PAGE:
CALGARY - The Canadian Taxpayers Federation says it has discovered a person making $112,000 a year living in subsidized housing in northern Alberta.
The federation says it's also found other cases where medium- to high-income earners were given housing intended for the poor by the Heart River Housing Agency.
"When you're at $112,000 a year you might not be Mr. Burns, but you are not in need of social housing," said Alberta director Derek Fildebrandt, referencing the rich character in the television show "The Simpsons."
Heart River Housing has its headquarters in High Prairie, about 360 kilometres northwest of Edmonton.
The taxpayers federation used access-to-information laws to obtain the information.
Fildebrandt said the $112,000 earner was paying $725 a month for a three-bedroom place in 2012. The person has been there for 12 years.
He said another person earning more than $82,000 also received subsidized housing, along with seven others with incomes between $46,800 and $56,000.
"If you're making between $47,000 and $56,000 a year, you're not rich but you're not in need of social housing. I think a lot of people will be surprised at $56,000 you can potentially land yourself social housing," said Fildebrandt.
A request for comment from Heart River Housing was not returned Thursday.
The agency's website says "family housing units are available for households of modest means." It says rent includes utilities and is based on 30 per cent of gross total household income. Household incomes and circumstances are to be reviewed annually to determine continued eligibility.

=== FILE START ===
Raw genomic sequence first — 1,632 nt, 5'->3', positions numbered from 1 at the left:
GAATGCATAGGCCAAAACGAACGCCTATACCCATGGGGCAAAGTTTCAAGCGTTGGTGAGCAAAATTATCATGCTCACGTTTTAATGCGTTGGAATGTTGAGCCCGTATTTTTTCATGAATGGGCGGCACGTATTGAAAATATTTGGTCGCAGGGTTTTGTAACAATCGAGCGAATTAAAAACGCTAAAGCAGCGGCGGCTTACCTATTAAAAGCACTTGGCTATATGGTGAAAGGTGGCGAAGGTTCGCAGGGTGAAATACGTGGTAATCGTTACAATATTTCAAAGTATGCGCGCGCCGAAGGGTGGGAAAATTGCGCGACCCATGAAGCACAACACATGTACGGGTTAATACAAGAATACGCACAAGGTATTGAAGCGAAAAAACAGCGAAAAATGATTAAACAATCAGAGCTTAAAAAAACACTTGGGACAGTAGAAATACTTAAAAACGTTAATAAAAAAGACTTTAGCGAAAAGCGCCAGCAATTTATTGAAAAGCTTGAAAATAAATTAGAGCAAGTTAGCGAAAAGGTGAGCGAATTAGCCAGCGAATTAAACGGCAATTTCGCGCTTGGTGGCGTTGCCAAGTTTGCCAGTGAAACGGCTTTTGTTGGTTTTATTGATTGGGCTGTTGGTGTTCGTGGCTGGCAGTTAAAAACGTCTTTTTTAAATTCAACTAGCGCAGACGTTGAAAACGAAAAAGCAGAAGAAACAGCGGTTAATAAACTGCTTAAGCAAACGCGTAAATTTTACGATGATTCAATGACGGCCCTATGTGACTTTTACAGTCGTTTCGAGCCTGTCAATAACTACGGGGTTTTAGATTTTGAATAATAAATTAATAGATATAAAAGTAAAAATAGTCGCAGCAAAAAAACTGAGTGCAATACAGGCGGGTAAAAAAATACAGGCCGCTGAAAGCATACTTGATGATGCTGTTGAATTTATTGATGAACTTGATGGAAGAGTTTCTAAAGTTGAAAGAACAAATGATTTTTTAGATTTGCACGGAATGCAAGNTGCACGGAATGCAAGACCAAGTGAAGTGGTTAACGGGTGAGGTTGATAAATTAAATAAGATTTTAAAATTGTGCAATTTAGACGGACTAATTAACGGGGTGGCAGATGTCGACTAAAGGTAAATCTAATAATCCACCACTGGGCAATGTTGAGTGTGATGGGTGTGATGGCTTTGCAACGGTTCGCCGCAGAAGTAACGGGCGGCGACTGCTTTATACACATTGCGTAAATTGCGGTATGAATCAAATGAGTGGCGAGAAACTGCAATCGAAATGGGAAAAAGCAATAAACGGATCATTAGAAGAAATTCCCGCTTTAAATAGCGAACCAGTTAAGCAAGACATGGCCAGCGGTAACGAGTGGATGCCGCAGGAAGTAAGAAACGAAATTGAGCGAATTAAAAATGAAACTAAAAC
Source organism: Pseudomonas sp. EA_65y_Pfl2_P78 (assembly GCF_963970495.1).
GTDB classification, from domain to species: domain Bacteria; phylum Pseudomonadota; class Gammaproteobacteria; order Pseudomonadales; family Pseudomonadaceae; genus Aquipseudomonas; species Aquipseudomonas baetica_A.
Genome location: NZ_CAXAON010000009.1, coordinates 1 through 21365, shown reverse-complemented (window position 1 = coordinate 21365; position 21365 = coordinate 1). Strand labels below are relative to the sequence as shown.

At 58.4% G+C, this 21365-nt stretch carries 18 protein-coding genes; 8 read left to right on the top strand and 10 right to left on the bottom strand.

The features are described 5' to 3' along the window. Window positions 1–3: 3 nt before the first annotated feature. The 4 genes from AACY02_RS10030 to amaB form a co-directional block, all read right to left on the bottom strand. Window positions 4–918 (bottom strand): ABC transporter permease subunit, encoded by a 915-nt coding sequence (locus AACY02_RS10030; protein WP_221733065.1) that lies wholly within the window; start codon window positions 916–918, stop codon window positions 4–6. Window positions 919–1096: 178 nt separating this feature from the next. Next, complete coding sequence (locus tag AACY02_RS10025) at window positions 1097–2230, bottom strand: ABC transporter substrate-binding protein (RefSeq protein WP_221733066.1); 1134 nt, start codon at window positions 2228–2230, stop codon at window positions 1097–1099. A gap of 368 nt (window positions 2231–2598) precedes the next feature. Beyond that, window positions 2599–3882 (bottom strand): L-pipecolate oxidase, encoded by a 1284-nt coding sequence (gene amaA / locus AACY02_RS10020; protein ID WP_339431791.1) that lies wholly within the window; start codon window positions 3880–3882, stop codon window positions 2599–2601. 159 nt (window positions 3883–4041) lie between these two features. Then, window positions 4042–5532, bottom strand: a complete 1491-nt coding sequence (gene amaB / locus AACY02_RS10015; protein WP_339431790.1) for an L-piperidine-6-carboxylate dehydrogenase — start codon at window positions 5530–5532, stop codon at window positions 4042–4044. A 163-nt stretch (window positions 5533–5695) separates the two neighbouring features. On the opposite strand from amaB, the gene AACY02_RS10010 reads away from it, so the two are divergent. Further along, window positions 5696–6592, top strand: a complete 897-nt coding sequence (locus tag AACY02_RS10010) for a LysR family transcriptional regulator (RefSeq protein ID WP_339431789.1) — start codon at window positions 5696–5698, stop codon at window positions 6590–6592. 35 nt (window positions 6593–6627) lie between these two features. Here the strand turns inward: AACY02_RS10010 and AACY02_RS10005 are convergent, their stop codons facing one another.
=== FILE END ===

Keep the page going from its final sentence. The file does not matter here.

The taxpayers federation says Heart River Housing says that some of the units it manages have vacancies that it cannot fill, so it rents those units to people not in need.
Fildebrandt acknowledges the rules do allow for that.
"But 12 years is not a temporary vacancy," he said. "This person is living permanently in social housing and they're making quite a bit of money."
The federation says Heart River Housing received $2.5 million in provincial funding in 2012.
He wants the Alberta government to conduct an audit to determine if the situation is isolated or if there are others across the province. He also recommends a review of the income thresholds required to qualify for social housing.
Municipal Affairs Minister Doug Griffiths praised the taxpayers group for bringing a concrete example forward, since he has heard only anecdotal evidence of this happening in the past.
He ruled out a provincial audit, but encouraged all social housing agencies to do self-audits.
"Now everyone who's involved with social housing and every local authority around the province should be looking internally at the way they operate so we can fix this," said Griffiths.
"It will mean every housing authority from Calgary to Cold Lake and Fort McMurray to Fort Macleod will say: 'Hmmm. Let's check and evaluate our strategy here. Maybe we have properties we don't need.'"
Griffiths said his department has been working behind the scenes for the last year with the Alberta Social Housing Corp., which owns low-income properties.
"I had issued a direction that we were going to re-evaluate and come up with a new real estate strategy and sell off the stuff that isn't needed or being used properly."
He said the same message has been put forward to municipalities which have local and regional housing authorities.
"We're doing this and you should re-evaluate your property, too, and make sure it's being used as efficiently as possible."
Griffiths said the proceeds of any sales on a regional level would be reintegrated into the municipality.
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